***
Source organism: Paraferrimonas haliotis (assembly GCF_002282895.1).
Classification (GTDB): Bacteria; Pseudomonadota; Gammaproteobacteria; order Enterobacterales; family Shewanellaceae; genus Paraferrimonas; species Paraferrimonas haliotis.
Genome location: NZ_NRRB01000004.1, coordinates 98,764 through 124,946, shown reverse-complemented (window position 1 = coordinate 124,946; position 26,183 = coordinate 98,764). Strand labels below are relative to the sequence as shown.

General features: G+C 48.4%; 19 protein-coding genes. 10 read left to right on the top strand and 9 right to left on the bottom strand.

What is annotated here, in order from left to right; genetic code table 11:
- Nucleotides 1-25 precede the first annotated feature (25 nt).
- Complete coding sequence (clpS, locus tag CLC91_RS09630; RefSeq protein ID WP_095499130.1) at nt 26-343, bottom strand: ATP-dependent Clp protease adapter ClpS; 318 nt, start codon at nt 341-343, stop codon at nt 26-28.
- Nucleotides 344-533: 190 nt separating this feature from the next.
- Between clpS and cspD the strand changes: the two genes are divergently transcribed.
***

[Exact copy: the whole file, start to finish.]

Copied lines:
Source organism: Paraferrimonas haliotis (assembly GCF_002282895.1).
Classification (GTDB): Bacteria; Pseudomonadota; Gammaproteobacteria; order Enterobacterales; family Shewanellaceae; genus Paraferrimonas; species Paraferrimonas haliotis.
Genome location: NZ_NRRB01000004.1, coordinates 98,764 through 124,946, shown reverse-complemented (window position 1 = coordinate 124,946; position 26,183 = coordinate 98,764). Strand labels below are relative to the sequence as shown.

General features: G+C 48.4%; 19 protein-coding genes. 10 read left to right on the top strand and 9 right to left on the bottom strand.

What is annotated here, in order from left to right; genetic code table 11:
- Nucleotides 1-25 precede the first annotated feature (25 nt).
- Complete coding sequence (clpS, locus tag CLC91_RS09630; RefSeq protein ID WP_095499130.1) at nt 26-343, bottom strand: ATP-dependent Clp protease adapter ClpS; 318 nt, start codon at nt 341-343, stop codon at nt 26-28.
- Nucleotides 344-533: 190 nt separating this feature from the next.
- Between clpS and cspD the strand changes: the two genes are divergently transcribed.